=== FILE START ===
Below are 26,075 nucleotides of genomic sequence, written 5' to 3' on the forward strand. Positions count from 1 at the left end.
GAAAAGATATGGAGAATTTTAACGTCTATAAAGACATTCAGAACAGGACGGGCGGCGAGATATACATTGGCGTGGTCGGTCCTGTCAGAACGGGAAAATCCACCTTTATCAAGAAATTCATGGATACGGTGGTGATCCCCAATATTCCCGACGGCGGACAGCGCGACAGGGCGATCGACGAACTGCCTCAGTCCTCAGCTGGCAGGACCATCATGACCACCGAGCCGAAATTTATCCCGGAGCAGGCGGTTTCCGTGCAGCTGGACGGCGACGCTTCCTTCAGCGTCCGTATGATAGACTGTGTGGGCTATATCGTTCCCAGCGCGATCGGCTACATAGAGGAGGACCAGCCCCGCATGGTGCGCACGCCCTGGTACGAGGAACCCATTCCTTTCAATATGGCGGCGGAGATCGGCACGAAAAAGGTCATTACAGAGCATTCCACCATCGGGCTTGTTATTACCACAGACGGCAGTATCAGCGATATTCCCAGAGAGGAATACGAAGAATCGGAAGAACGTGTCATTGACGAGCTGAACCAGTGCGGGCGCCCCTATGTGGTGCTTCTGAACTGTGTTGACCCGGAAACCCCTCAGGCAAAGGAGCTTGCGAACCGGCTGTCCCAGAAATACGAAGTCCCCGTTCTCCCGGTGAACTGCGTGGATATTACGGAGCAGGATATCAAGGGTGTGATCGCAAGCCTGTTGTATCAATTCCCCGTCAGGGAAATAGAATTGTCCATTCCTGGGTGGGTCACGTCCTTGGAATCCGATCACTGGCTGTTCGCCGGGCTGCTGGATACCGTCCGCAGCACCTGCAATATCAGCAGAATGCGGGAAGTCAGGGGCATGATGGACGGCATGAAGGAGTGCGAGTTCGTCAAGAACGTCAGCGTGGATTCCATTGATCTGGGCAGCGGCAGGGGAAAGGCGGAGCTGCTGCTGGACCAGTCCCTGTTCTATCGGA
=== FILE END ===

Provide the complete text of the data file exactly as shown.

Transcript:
Below are 26,075 nucleotides of genomic sequence, written 5' to 3' on the forward strand. Positions count from 1 at the left end.
GAAAAGATATGGAGAATTTTAACGTCTATAAAGACATTCAGAACAGGACGGGCGGCGAGATATACATTGGCGTGGTCGGTCCTGTCAGAACGGGAAAATCCACCTTTATCAAGAAATTCATGGATACGGTGGTGATCCCCAATATTCCCGACGGCGGACAGCGCGACAGGGCGATCGACGAACTGCCTCAGTCCTCAGCTGGCAGGACCATCATGACCACCGAGCCGAAATTTATCCCGGAGCAGGCGGTTTCCGTGCAGCTGGACGGCGACGCTTCCTTCAGCGTCCGTATGATAGACTGTGTGGGCTATATCGTTCCCAGCGCGATCGGCTACATAGAGGAGGACCAGCCCCGCATGGTGCGCACGCCCTGGTACGAGGAACCCATTCCTTTCAATATGGCGGCGGAGATCGGCACGAAAAAGGTCATTACAGAGCATTCCACCATCGGGCTTGTTATTACCACAGACGGCAGTATCAGCGATATTCCCAGAGAGGAATACGAAGAATCGGAAGAACGTGTCATTGACGAGCTGAACCAGTGCGGGCGCCCCTATGTGGTGCTTCTGAACTGTGTTGACCCGGAAACCCCTCAGGCAAAGGAGCTTGCGAACCGGCTGTCCCAGAAATACGAAGTCCCCGTTCTCCCGGTGAACTGCGTGGATATTACGGAGCAGGATATCAAGGGTGTGATCGCAAGCCTGTTGTATCAATTCCCCGTCAGGGAAATAGAATTGTCCATTCCTGGGTGGGTCACGTCCTTGGAATCCGATCACTGGCTGTTCGCCGGGCTGCTGGATACCGTCCGCAGCACCTGCAATATCAGCAGAATGCGGGAAGTCAGGGGCATGATGGACGGCATGAAGGAGTGCGAGTTCGTCAAGAACGTCAGCGTGGATTCCATTGATCTGGGCAGCGGCAGGGGAAAGGCGGAGCTGCTGCTGGACCAGTCCCTGTTCTATCGGA